The United States hosts at least 12 species of tree squirrels, 23 species of ground squirrels, and 2 types of flying squirrels. They are found throughout the country and are classified as game animals in some states. Mostly, though, squirrels are unprotected and considered little more than nuisances.
Tree squirrels generally grow between 1 and 2 feet long including their large, bushy tails. Their coarse, grizzled coats are often shades of gray, brown, or black, and they have lightly colored underbellies. Ground squirrels have shorter tails, short fur, and are generally smaller. They range in appearance from reddish-gray to smoky brown and may have black spots or stripes. Flying squirrels are the smallest of all three types and have webs of skin between their fore and hind limbs used for gliding. Typically light brown or gray, flying squirrels are primarily nocturnal and have large eyes to help them see at night.
Species of tree squirrels prefer to live among hardwood or coniferous forests where ground cover is plentiful. Their nests are usually made of twigs and leaves. Ground squirrels thrive in open grasslands where they dig deep, extensive burrows with multiple exits. Flying squirrels make their homes in the crevices of trees or abandoned bird's nests. The small, nocturnal creatures prefer to live in wooded areas where they can glide from treetop to treetop without having to descend to the ground.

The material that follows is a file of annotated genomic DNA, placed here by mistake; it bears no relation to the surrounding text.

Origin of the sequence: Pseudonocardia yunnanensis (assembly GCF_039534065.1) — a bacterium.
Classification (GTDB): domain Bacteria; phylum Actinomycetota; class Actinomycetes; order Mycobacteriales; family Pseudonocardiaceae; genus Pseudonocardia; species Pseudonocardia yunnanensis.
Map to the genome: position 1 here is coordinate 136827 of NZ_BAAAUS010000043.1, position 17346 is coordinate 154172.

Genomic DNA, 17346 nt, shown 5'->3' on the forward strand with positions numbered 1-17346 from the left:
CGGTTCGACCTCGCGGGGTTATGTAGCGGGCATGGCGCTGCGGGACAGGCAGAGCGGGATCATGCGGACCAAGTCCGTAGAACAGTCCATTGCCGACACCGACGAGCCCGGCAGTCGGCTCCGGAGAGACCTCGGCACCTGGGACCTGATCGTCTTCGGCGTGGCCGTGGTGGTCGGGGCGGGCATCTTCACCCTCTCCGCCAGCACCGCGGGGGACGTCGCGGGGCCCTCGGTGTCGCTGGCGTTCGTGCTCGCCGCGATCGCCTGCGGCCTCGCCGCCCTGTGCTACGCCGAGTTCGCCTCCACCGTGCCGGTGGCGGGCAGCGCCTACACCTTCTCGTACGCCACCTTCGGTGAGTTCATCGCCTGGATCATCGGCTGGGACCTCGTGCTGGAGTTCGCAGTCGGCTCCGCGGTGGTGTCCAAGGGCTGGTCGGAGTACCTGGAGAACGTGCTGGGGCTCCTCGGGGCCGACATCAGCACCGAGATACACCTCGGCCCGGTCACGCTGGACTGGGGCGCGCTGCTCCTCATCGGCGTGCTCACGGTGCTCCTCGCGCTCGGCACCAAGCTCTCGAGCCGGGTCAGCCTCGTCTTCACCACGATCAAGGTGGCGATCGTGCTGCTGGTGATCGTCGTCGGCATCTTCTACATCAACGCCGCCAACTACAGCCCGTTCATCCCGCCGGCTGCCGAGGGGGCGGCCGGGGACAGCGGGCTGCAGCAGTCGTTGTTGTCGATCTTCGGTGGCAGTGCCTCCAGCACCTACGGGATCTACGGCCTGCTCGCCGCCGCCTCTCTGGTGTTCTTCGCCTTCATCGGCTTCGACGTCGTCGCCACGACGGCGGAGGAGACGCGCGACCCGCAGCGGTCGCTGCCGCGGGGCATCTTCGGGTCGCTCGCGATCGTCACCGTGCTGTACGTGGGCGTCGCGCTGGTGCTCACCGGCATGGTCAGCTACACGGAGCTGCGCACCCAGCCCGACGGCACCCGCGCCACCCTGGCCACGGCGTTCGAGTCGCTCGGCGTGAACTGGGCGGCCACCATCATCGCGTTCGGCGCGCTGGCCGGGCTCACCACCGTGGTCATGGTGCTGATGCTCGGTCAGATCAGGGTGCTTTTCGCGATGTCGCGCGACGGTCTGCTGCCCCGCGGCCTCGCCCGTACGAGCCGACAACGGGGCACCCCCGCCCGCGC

Are squirrels known to enter homes or yards?
Squirrels are common sights in backyards and public parks. As opportunistic omnivores, they feed off human food and garbage whenever possible. Tree squirrels and flying squirrels have been known to enter unsecured attic spaces to nest, and ground squirrels often burrow into yards or farmers' fields in search of food.
Do squirrels harm people or property?
Taking advantage of any available food sources, squirrels damage yards and fields by digging for nuts and insects. When ground squirrels burrow near manmade embankments or dams, they weaken the structural integrity and cause collapses. Flying squirrels and tree squirrels damage homes by gnawing or tearing at insulation and electrical wires on roofs and in attics. They can also cause outages when they run across power lines.
Control and Safety
Keeping ground squirrels off personal property is challenging since the rodents can simply burrow underneath or climb over most fences, though electrified fencing can be effective. Tree squirrels and flying squirrels can be kept from entering attics by sealing all possible external entrances and pruning tree limbs that hang over roofs.
Trapping and Removal
If serious squirrel problems arise, contact Critter Control wildlife experts to handle the furry little rodents. Our technicians have the training and tools necessary to trap and remove squirrels from private properties. We only employ humane methods of eradication and our process is safe for all humans and animals involved.
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